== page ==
For the last two decades California voters have listened too often to their fear when going to the polls, so it’s important to remember that in previous years, initiatives generally steered clear of crime and punishment. Voters adopted a host of prison construction bonds in the 1980s and approved a victim’s bill of rights in 1982, but it wasn’t until 1990′s Proposition 115 that an initiative cut back severely on the procedural rights of criminal defendants. There followed a series of measures that fed on the cynical politics of crime. Voters expanded the range of offenses subject to the death penalty. In 1994, even after crime rates began their historic decline, voters adopted the three-strikes law. In 2000, they approved Proposition 21, a measure to revoke many of the state’s landmark protections for juvenile offenders as young as 14. In 2006, they turned their attention to sex offenders with Jessica’s Law, and in 2008, on the heels of a decade-long crime drop of 20%, they adopted a new victim’s bill of rights and virtually eliminated parole for many offenders with Marsy’s Law.
They finished with a link to the actual L.A. Times article.
But I’m sure you’d much rather see it in Prisonmovement’s Weblog.
Here’s an amazing story by Massachusetts Newswire.
Joe Baker, a Tennessee inmate, has been incarcerated for 24+ years. With the help of his family, Joe has developed a website where offenders can apologize to their victims online in a non-intrusive way. In his quest to make amends for his crime, Joe created the website The Apology Project (www.theapologyproject.com) and continues to give back for his wrongdoing and encourages other inmates to do the same.
Offenders can post their apology on the website, and victims have the ability to read the apology and offer a response if they so choose.
This feels very much to me like the South African Truth and Reconciliation Commission, where the idea was atonement and forgiveness, not revenge and punishment. Obviously, this kind of thing is more symbolic than practical, but its definitely got some interesting potential. We’ve learned that tough on crime policies are ineffective – maybe something like this can offer a path to getting America off the #1 spot as the World’s jailer.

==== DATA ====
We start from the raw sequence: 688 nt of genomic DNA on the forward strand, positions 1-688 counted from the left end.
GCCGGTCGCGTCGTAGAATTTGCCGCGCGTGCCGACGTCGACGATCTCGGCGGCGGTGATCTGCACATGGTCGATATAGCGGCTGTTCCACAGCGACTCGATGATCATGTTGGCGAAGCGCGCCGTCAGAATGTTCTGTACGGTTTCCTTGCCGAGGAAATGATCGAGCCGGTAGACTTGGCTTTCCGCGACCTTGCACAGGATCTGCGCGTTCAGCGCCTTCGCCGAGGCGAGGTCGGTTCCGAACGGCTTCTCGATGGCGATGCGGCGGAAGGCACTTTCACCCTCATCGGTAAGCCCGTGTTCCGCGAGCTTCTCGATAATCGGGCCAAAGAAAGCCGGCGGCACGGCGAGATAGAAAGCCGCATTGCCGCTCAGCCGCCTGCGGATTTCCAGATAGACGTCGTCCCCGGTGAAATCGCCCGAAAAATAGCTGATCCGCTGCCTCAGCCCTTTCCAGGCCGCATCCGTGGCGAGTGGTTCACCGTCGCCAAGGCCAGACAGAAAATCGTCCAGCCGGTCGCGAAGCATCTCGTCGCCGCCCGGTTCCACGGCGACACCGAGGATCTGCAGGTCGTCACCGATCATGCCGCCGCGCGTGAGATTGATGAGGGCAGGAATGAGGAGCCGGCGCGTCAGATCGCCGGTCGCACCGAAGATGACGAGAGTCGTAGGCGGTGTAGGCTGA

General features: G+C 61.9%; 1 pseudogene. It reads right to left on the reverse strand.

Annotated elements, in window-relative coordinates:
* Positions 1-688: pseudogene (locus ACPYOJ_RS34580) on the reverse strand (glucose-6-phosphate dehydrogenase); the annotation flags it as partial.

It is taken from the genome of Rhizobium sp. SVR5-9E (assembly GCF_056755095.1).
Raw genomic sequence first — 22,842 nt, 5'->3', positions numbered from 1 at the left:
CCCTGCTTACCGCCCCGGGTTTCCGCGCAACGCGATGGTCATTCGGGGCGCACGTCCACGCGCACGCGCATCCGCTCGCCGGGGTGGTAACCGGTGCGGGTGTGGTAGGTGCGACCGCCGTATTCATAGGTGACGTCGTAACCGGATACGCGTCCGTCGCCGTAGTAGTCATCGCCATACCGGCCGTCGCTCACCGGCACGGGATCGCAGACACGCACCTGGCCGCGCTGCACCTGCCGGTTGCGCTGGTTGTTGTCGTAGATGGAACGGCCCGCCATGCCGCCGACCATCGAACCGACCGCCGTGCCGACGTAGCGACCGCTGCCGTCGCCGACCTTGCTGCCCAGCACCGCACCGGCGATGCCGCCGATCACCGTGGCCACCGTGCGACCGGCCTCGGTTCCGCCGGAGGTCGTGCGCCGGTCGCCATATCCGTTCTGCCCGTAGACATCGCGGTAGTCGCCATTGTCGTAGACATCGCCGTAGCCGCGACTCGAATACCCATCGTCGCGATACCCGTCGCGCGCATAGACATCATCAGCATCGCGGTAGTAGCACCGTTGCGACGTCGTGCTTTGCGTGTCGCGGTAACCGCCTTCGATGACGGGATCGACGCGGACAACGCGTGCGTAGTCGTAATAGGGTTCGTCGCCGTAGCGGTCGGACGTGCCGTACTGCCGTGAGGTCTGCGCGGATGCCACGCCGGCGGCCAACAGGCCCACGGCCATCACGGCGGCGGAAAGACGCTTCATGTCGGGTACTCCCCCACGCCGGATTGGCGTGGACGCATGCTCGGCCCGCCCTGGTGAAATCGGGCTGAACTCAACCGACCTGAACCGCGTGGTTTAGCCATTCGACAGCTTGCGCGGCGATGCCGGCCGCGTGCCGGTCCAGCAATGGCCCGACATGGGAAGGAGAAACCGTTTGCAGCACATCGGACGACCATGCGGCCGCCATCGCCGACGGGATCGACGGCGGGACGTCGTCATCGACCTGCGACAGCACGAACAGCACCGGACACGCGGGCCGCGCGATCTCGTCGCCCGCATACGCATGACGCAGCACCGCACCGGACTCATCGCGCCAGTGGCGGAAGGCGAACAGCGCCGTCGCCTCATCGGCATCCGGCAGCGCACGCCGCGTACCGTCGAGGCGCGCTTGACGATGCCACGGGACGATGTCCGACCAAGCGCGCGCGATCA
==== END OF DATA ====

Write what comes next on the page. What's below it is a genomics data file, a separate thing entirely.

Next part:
Joe is an inspiration in showing that inmates can change. They do not have to continue to be what they were once convicted of and continue to live a life of crime. He is proof that you can become part of the solution, instead of continuing to be part of the problem. Society should be interested in this, because it displays there can be true change in the world, no matter who you are or what your circumstance. That is what we ALL strive for, and we as a society, need to recognize that we must be proactive in the rehabilitation of inmates if we ever want to see true change.
And finally, in the strange bedfellows department, comes this from the WaPo.
Traditionally, prison reform has been a liberal issue, associated with civil rights activists troubled by the extreme racial disparities in the U.S. criminal justice system, and with drug decriminalization advocates who emphasize the high cost of drug prohibition. But without much notice, that picture has begun to change. These days, the right is leading the charge to reduce the U.S. prison population.
Yes, you read that right. The overstuffed prisons are becoming so problematic, that even the Religious Right sees the need for reform.
Instead, the change has come about due to an alliance between libertarians, who are as skeptical of the prison system as they are of all uses of state power, and religious conservatives. The latter group was brought into the fold because of two activists who served time in prison: Charles Colson, a former Nixon aide convicted for his role in Watergate, and Pat Nolan, a former Republican legislator in California who was put away on corruption charges.
The two headed up Prison Fellowship, an evangelical group that works with prisoners, and Nolan in particular ran its policy arm. In the mid to late 1990s, they began to put together a conservative coalition in support of reforms. It wasn’t long before big players like Grover Norquist and direct-mail magnate Richard Viguerie joined in the discussions.
Here – so you’ll know I’m not lying – is the link.
BitcoDavid is a blogger and a blog site consultant. In former lives, he was an audio engineer, a videographer, a teacher – even a cab driver. He is an avid health and fitness enthusiast and a Pro/Am boxer. He has spent years working with diet and exercise to combat obesity and obesity related illness.
Filed under: News | Tagged: #JusticeForFelix, BitcoDavid, California Proposition 21 (2000), California Proposition 36 (2000), Deaf in Prison, DeafInPrison.com, Los Angeles Times, New York Times, Three strikes law, U.S. Prisons | 20 Comments »